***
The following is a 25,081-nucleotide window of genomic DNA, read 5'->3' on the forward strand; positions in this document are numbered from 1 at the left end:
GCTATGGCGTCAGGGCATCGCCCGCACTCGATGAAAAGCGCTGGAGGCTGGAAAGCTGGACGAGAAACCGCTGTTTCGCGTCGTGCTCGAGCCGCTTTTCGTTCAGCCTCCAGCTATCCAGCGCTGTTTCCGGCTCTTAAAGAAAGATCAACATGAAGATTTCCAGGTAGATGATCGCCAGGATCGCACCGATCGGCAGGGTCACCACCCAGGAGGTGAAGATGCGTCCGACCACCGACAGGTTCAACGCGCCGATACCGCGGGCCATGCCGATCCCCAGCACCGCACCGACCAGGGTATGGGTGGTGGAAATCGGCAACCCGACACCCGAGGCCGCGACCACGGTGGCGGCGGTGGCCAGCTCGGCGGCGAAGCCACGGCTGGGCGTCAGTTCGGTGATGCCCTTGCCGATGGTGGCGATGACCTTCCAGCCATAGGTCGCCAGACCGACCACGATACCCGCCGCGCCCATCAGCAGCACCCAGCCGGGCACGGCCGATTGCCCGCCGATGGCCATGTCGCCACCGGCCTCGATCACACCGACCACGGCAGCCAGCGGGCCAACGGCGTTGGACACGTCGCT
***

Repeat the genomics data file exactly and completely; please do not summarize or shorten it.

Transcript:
The following is a 25,081-nucleotide window of genomic DNA, read 5'->3' on the forward strand; positions in this document are numbered from 1 at the left end:
GCTATGGCGTCAGGGCATCGCCCGCACTCGATGAAAAGCGCTGGAGGCTGGAAAGCTGGACGAGAAACCGCTGTTTCGCGTCGTGCTCGAGCCGCTTTTCGTTCAGCCTCCAGCTATCCAGCGCTGTTTCCGGCTCTTAAAGAAAGATCAACATGAAGATTTCCAGGTAGATGATCGCCAGGATCGCACCGATCGGCAGGGTCACCACCCAGGAGGTGAAGATGCGTCCGACCACCGACAGGTTCAACGCGCCGATACCGCGGGCCATGCCGATCCCCAGCACCGCACCGACCAGGGTATGGGTGGTGGAAATCGGCAACCCGACACCCGAGGCCGCGACCACGGTGGCGGCGGTGGCCAGCTCGGCGGCGAAGCCACGGCTGGGCGTCAGTTCGGTGATGCCCTTGCCGATGGTGGCGATGACCTTCCAGCCATAGGTCGCCAGACCGACCACGATACCCGCCGCGCCCATCAGCAGCACCCAGCCGGGCACGGCCGATTGCCCGCCGATGGCCATGTCGCCACCGGCCTCGATCACACCGACCACGGCAGCCAGCGGGCCAACGGCGTTGGACACGTCGCT